Banks and other traditional lenders have snubbed ecommerce businesses, but new approaches to funding are lightning fast, unsecured and won’t force you to give up ownership.
AUTHOR: Bobby Gleeson, eCommerce Funding Manager at Swoop
The ecommerce business sector is growing fast. It took 20 years from the inception of ecommerce to reach 10 percent retail market share, but this has doubled to 20 percent in the last four years. The fraction may look small, but the trend is steep and it’s not slowing down.
Covid created a once-in-a-lifetime digital event that saw a decade of growth in just six months. Consumer habits were forced from brick and mortar stores to online spaces and with these changes came a new mindset. The ecommerce market share is predicted to continue growing as we progress into a hybrid shopping model but the consensus is that anything that can be bought online, will be bought online.
In order to adapt to shifting consumer behaviour, retailers will need to ensure they deeply understand their customers’ preferences. There is no ‘one size fits all’ model for an effective ecommerce strategy. To succeed, it is fundamental that ecommerce sellers have adequate tools and financial resources to hand, so that they can adapt alongside their customers, maximising their potential reach and benefit while growing their businesses.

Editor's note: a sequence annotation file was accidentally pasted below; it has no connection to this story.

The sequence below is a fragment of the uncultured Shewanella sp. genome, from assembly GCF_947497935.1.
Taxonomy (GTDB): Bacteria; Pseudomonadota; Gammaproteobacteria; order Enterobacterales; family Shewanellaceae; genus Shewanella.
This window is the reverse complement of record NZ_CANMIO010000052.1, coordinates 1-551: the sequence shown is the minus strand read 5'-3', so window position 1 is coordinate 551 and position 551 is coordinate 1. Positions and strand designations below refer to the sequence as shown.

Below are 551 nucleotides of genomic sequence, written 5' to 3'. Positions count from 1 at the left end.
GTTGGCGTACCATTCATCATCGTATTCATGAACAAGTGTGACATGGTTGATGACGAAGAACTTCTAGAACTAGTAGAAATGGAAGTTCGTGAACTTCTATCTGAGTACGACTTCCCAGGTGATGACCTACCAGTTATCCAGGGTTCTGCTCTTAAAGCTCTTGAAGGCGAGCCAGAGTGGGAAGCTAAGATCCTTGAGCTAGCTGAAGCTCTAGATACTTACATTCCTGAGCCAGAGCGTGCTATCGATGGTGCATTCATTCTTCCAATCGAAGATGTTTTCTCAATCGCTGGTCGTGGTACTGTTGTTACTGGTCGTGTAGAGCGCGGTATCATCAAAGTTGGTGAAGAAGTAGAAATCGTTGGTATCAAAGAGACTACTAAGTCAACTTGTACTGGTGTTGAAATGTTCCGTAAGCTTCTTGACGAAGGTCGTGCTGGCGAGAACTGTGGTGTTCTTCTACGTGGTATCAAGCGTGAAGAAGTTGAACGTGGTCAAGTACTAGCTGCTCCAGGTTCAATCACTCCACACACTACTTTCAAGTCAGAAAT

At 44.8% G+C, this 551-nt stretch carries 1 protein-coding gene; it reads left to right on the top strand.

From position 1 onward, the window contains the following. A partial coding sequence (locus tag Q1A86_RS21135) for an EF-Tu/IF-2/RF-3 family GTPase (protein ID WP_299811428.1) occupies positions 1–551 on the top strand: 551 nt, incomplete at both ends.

The new funding solution
Funding has historically been challenging for ecommerce companies that wish to grow their business, particularly in early stages, when companies have a limited financial history but high revenue growth numbers. Traditional avenues such as bootstrapping, crowdfunding, equity, debt, and grants can be difficult to secure and have lengthy lead times and unattainable credit scoring criteria, or even result in having to let go of a percentage of the ownership of a company. This has paved the way for ecommerce funding, which uses revenue as the primary data point for capital allocation.
Ecommerce funding has a number of names, including revenue-based finance, non-dilutive equity and royalty investment. In the end, it is a capital investment with a plan for structured repayment. As it is technically not a loan, there is no need to provide a personal guarantee, it won’t affect a company’s credit score, there are no interest rates, and the business owner retains 100 percent equity.
Ecommerce funding has a number of advantages over the traditional capital solutions. It can be exceptionally fast to receive the money and very simple to repay, often without the need for any kind of repayment process to be managed. Once you have applied and connected your accounts to the respective lender, you may receive an offer instantly, and have the money in your account in under 24 hours. (Note: in some cases additional checks may be required which can push this timing out slightly.) Repayments are taken directly from payment terminals as a percentage of revenue, which means that in times where the business is not making as much money, repayments are lower, and when times are good your repayments window shortens. In essence, repayments grow as you do, and don’t punish you for a slow month or two.